The best findings in science aren’t the ones that make you go “cool!”, they’re the ones that make you go “huh?”
A study in the Proceedings of the National Academy of Sciences reported a strange and unexpected finding. By looking at data from the CDC, researchers were able to evaluate mortality rates per 100,000 individuals, and compare this between ethnic groups. While there’s generally been a decrease in all-cause mortality, they found an increase in the mortality of middle-aged white non-Hispanic men and women in the US between 1999 and 2013 (solid red line below). This finding was unique to middle-aged White Americans – data from other countries also reported a drop in death rates.
So what makes White, middle-aged, non-Hispanic Whites unique?
The researchers started to explore potential reasons behind this change. They looked at two major factors: the cause of death, and the level of education by those involved. On cause of death, they found a dramatic increase in the number of deaths due to poisonings, suicides and chronic liver diseases. They hypothesize that one potential reason for the increase in deaths is because of increased opioid painkiller use, known to be a leading cause of drug-related death in America. They also found that those without a high school education had higher mortality than those with high school or higher education.
They then extrapolate from this, suggesting that economic insecurity that preceded the financial collapse might be responsible. The combination of widening income inequality and a lack of growth of real wages would have impacted those without a high school education more than others, and could have driven this finding. The authors argue that an increase in diagnosed and treated pain might be responsible for these findings, and support this with data from the Behavioral Risk Factor Surveillance System (BRFSS) and Medicare that show high rates of opioid use. They suggest several reasons for this finding, including hypothesizing that non-Hispanic whites have “lost the narrative of their lives.”
A concern I have with the paper is the lack of information about their data – both where they got it from, and on what data they are drawing such strong conclusions. There isn’t much of a methods section, and their results are pretty brief. As an example, you can’t see the actual percentage changes by year. While writing this piece, I’d really like to be able to tell you what the specific percentage changes are; that information isn’t there. This might be a stylistic/word count/journal issue, but it’s one that makes it difficult for me to interpret the findings and draw any conclusions. Andrew Gelman goes into more detail on his blog about this issue, which includes a response by the authors. Spoiler: they conclude the effect is real, even after controlling for cohort and age effects, and even when you break it down into single year groups rather than 10 year age groups.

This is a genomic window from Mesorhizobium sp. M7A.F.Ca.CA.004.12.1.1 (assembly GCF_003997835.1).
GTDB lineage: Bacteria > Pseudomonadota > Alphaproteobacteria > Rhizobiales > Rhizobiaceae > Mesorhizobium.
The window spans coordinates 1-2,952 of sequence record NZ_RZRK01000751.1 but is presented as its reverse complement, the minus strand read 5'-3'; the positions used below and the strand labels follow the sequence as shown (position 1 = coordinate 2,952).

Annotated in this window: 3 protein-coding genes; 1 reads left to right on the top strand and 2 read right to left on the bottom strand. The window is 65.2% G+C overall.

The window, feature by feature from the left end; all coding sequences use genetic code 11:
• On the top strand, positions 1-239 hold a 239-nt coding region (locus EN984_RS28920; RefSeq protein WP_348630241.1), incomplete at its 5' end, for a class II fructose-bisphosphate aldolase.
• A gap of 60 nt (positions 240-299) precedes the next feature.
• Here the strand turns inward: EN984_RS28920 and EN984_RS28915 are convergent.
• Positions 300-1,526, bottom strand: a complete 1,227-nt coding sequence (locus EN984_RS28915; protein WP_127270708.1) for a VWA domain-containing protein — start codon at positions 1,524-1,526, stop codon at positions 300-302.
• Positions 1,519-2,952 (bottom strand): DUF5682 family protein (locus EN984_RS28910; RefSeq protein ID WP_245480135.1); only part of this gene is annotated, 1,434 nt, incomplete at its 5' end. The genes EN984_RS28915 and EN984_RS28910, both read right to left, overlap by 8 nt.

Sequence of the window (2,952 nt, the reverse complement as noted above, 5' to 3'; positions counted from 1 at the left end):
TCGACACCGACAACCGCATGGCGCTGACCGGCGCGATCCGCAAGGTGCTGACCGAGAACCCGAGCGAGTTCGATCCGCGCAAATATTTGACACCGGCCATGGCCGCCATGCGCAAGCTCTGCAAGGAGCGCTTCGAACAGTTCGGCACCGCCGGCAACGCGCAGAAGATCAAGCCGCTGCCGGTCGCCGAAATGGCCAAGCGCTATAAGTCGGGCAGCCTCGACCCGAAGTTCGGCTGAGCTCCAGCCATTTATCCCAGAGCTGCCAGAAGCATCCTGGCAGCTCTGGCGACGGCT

As a result, despite concerns we may have, there’s something going on here. If the theory is economic hardship, then it’s interesting that this was seen among Whites, but not Blacks or Hispanic Americans, the groups that traditionally bear the brunt of economic hardships. There’s something unique happening here to middle aged, White Americans, and, quite frankly, we have no idea what it is or what could be driving it.
Case, Anne, and Angus Deaton. “Rising morbidity and mortality in midlife among white non-Hispanic Americans in the 21st century.” Proceedings of the National Academy of Sciences (2015): 201518393. Available online here: http://www.pnas.org/content/early/2015/10/29/1518393112.abstract
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